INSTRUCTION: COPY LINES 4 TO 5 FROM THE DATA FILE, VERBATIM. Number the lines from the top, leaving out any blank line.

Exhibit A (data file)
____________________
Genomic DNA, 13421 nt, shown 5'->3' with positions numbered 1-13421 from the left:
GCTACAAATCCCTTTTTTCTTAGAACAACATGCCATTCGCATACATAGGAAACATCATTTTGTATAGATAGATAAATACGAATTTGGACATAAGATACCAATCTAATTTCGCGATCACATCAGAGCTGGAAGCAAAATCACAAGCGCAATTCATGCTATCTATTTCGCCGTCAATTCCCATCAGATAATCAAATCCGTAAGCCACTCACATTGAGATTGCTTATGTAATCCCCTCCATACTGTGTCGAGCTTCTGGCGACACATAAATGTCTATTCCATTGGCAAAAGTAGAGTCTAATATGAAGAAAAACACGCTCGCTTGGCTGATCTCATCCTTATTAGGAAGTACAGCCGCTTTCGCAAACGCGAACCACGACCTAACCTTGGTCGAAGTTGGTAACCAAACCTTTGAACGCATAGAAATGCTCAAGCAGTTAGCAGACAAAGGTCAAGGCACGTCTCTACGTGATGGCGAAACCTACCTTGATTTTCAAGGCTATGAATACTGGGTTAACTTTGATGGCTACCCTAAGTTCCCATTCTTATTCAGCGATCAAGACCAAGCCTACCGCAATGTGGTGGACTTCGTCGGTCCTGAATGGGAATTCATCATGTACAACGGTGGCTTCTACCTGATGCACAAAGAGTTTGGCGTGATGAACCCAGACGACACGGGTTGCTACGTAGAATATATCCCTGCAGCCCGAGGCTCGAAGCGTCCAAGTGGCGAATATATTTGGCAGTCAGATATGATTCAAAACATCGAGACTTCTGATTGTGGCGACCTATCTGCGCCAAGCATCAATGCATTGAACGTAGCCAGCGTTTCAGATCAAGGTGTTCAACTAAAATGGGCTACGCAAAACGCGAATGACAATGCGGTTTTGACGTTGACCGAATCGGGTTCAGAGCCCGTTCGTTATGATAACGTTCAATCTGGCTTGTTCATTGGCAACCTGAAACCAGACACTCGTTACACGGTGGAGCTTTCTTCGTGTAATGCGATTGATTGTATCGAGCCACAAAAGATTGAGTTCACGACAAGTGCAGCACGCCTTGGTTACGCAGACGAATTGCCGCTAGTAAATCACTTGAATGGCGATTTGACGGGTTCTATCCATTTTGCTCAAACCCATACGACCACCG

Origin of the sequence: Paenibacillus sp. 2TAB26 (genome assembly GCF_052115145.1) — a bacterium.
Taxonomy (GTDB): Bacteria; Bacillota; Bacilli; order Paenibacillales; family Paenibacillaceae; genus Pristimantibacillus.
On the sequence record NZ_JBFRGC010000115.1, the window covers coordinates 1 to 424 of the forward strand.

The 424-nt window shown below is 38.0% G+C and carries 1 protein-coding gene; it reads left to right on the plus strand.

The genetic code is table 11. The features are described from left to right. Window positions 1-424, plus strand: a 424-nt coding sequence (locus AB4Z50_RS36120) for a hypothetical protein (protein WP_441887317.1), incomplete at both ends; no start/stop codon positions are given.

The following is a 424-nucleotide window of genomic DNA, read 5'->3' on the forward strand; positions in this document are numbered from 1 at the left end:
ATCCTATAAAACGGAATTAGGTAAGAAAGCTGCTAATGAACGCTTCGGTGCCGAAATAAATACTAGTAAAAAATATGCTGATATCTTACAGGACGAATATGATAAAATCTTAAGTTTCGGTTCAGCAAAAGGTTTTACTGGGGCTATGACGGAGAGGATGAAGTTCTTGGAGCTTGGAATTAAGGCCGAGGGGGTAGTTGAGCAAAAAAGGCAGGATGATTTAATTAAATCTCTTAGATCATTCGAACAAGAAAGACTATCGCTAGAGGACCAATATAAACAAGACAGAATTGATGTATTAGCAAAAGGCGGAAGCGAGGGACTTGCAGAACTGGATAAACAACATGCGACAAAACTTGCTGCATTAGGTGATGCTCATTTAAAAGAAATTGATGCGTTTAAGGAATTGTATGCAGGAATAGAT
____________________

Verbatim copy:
Taxonomy (GTDB): Bacteria; Bacillota; Bacilli; order Paenibacillales; family Paenibacillaceae; genus Pristimantibacillus.
On the sequence record NZ_JBFRGC010000115.1, the window covers coordinates 1 to 424 of the forward strand.